Two of the most annoying and potentially dangerous mosquito species in Missouri are the Aedes Mosquito (commonly referred to as the Asian Tiger) and the Culex Mosquito. Mosquitoes are unpleasant and annoying. Their bite can cause skin irritation, red bumps, and itching due to an allergic reaction from the saliva they inject as they suck your blood. BUT, there can be a much more serious consequence from mosquito bites. Mosquitoes can transmit certain diseases such as Zika Virus, West Nile Virus, Heartworms, Malaria, Yellow Fever, Dengue Fever, and several forms of Encephalitis.
Reducing Mosquito populations is a multifaceted approach that requires mosquito control treatment spring through the fall.
⦁ We will first inspect your property to identify mosquito breeding sites. Since some species of mosquitoes can breed in as little as a ½ inch of water, we will locate and inform you of these areas so that they will remain free of standing water.
⦁ In areas that retain standing water such as lakes, ponds, ditches, and other areas that collect water that cannot be drained, larvicides will be used. These larvicides stop the larvae stage from maturing to biting adults.
⦁ We will implement mosquito control treatment approved by The World Health Organization during the season (April – October) by applying both an adulticide and IGR outdoors to breeding, resting, and foraging sites on your property. Although this is clearly mosquito reduction and not complete elimination, we can make a significant impact on the problem.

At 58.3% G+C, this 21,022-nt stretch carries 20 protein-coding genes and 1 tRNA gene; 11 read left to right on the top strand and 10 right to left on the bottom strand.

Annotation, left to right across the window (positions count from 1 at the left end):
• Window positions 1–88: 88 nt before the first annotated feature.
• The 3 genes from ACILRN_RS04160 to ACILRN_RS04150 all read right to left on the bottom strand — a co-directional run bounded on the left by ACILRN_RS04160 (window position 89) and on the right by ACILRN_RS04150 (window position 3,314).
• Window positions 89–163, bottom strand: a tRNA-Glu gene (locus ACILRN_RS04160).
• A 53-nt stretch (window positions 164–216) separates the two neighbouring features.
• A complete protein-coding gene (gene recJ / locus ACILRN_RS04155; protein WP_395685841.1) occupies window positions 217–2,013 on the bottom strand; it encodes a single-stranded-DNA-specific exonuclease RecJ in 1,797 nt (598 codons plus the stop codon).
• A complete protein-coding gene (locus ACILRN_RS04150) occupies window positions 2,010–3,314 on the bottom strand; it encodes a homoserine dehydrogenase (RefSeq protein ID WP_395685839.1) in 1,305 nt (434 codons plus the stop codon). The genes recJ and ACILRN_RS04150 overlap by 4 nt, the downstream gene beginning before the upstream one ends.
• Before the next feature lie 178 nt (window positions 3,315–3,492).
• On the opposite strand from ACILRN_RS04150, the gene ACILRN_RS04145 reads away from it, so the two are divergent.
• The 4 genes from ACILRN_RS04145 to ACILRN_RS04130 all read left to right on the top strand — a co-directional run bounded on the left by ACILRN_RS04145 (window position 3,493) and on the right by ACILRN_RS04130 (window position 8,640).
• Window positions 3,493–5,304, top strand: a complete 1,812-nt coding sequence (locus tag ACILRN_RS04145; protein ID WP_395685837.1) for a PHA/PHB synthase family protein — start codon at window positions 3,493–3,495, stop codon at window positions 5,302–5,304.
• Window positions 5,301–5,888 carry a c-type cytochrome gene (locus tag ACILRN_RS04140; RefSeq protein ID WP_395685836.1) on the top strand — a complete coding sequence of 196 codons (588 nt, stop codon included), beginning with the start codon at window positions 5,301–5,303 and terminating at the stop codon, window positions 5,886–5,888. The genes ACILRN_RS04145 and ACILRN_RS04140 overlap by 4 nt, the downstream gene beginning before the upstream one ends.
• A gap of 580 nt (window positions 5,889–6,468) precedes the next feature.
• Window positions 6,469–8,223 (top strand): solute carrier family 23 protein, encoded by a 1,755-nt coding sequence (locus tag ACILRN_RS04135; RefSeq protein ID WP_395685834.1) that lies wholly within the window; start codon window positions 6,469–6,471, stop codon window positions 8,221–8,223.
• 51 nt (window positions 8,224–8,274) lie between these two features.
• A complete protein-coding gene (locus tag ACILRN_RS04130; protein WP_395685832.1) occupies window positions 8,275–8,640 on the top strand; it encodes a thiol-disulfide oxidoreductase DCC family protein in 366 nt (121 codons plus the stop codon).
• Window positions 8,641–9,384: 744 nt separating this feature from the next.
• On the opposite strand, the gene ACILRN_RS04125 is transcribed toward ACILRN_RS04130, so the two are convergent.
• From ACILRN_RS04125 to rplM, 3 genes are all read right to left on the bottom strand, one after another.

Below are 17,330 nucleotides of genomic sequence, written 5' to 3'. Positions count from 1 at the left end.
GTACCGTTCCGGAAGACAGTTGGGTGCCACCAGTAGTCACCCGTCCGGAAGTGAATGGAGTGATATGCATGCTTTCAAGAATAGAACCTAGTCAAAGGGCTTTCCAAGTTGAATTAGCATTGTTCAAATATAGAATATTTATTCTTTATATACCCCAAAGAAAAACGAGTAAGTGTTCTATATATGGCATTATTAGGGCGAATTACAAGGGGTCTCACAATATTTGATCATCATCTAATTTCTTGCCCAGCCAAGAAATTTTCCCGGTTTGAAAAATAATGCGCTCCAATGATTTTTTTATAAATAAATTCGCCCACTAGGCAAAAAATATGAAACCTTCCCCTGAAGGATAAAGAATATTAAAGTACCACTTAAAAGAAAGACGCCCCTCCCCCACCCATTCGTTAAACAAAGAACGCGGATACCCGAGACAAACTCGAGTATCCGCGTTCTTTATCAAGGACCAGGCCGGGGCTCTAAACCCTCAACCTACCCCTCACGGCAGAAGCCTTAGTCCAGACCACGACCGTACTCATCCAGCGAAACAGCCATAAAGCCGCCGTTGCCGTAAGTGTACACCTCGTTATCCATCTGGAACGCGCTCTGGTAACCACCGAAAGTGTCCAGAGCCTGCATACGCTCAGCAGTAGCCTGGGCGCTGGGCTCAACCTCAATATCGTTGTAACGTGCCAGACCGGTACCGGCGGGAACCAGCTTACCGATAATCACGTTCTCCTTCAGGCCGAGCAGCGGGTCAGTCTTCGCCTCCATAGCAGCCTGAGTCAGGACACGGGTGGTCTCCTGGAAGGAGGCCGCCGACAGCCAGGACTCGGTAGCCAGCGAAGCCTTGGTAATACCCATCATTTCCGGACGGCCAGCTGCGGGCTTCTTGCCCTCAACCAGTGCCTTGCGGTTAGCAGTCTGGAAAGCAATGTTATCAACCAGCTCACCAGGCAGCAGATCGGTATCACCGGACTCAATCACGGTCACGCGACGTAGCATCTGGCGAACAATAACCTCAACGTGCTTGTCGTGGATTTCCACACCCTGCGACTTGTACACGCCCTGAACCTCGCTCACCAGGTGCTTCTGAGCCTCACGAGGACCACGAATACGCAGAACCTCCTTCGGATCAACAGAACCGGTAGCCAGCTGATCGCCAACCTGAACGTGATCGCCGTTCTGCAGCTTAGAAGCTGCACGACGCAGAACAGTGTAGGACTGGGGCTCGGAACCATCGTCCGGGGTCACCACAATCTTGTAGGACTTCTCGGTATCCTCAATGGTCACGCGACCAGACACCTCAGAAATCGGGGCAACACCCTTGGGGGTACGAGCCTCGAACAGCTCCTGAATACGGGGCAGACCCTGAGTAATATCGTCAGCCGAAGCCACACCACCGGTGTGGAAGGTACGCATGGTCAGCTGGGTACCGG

⦁ If you’re not completely satisfied with one of our mosquito control services, we will perform a re-treatment at no charge. One-time treatments are not under warranty.
Mosquito Prevention Tips
Identify and eliminate standing water/ breeding sites such as: clogged ditches, temporary pools and puddles, tree holes that hold water, old tires, buckets, potted plant trays and saucers, plastic covers, clogged gutters, bird baths, pet water bowls, or any other area or item on your property that collects water. Drain all items or containers that can hold water weekly.
Use insect repellent when going outdoors containing Deet. Cover bare skin (especially around ankles) with light colored – loose fitting clothing. Screen open windows and doors. Avoid being outdoors at dawn and dusk as well as traveling to affected areas (especially pregnant women).